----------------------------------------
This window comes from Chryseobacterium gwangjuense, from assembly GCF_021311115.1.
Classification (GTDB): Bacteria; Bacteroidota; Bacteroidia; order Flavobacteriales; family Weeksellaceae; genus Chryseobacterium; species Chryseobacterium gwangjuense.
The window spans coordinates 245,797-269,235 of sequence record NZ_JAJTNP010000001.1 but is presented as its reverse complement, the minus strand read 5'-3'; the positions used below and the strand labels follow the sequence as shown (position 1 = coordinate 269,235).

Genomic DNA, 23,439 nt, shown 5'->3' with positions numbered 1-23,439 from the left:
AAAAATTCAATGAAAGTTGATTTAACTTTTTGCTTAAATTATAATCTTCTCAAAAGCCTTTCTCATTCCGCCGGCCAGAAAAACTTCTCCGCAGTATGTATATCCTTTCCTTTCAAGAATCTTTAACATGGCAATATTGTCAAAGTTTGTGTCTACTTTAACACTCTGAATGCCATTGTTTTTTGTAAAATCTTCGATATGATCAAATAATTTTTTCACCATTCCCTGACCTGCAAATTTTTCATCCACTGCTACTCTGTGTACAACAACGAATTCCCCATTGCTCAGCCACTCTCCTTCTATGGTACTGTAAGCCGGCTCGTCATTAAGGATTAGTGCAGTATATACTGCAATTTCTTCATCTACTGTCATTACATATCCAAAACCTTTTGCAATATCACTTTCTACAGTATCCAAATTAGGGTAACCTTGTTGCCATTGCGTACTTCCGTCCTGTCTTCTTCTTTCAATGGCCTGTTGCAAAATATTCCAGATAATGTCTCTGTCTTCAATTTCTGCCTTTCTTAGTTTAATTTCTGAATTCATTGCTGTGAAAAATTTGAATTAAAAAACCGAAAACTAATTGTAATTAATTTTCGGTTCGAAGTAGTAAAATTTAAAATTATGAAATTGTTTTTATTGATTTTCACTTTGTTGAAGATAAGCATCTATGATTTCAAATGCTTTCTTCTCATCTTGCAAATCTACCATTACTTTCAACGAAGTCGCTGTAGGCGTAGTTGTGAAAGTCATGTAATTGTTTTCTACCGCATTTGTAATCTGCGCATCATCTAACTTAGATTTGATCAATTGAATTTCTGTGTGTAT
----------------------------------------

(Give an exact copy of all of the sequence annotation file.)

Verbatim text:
This window comes from Chryseobacterium gwangjuense, from assembly GCF_021311115.1.
Classification (GTDB): Bacteria; Bacteroidota; Bacteroidia; order Flavobacteriales; family Weeksellaceae; genus Chryseobacterium; species Chryseobacterium gwangjuense.
The window spans coordinates 245,797-269,235 of sequence record NZ_JAJTNP010000001.1 but is presented as its reverse complement, the minus strand read 5'-3'; the positions used below and the strand labels follow the sequence as shown (position 1 = coordinate 269,235).

Genomic DNA, 23,439 nt, shown 5'->3' with positions numbered 1-23,439 from the left:
AAAAATTCAATGAAAGTTGATTTAACTTTTTGCTTAAATTATAATCTTCTCAAAAGCCTTTCTCATTCCGCCGGCCAGAAAAACTTCTCCGCAGTATGTATATCCTTTCCTTTCAAGAATCTTTAACATGGCAATATTGTCAAAGTTTGTGTCTACTTTAACACTCTGAATGCCATTGTTTTTTGTAAAATCTTCGATATGATCAAATAATTTTTTCACCATTCCCTGACCTGCAAATTTTTCATCCACTGCTACTCTGTGTACAACAACGAATTCCCCATTGCTCAGCCACTCTCCTTCTATGGTACTGTAAGCCGGCTCGTCATTAAGGATTAGTGCAGTATATACTGCAATTTCTTCATCTACTGTCATTACATATCCAAAACCTTTTGCAATATCACTTTCTACAGTATCCAAATTAGGGTAACCTTGTTGCCATTGCGTACTTCCGTCCTGTCTTCTTCTTTCAATGGCCTGTTGCAAAATATTCCAGATAATGTCTCTGTCTTCAATTTCTGCCTTTCTTAGTTTAATTTCTGAATTCATTGCTGTGAAAAATTTGAATTAAAAAACCGAAAACTAATTGTAATTAATTTTCGGTTCGAAGTAGTAAAATTTAAAATTATGAAATTGTTTTTATTGATTTTCACTTTGTTGAAGATAAGCATCTATGATTTCAAATGCTTTCTTCTCATCTTGCAAATCTACCATTACTTTCAACGAAGTCGCTGTAGGCGTAGTTGTGAAAGTCATGTAATTGTTTTCTACCGCATTTGTAATCTGCGCATCATCTAACTTAGATTTGATCAATTGAATTTCTGTGTGTAT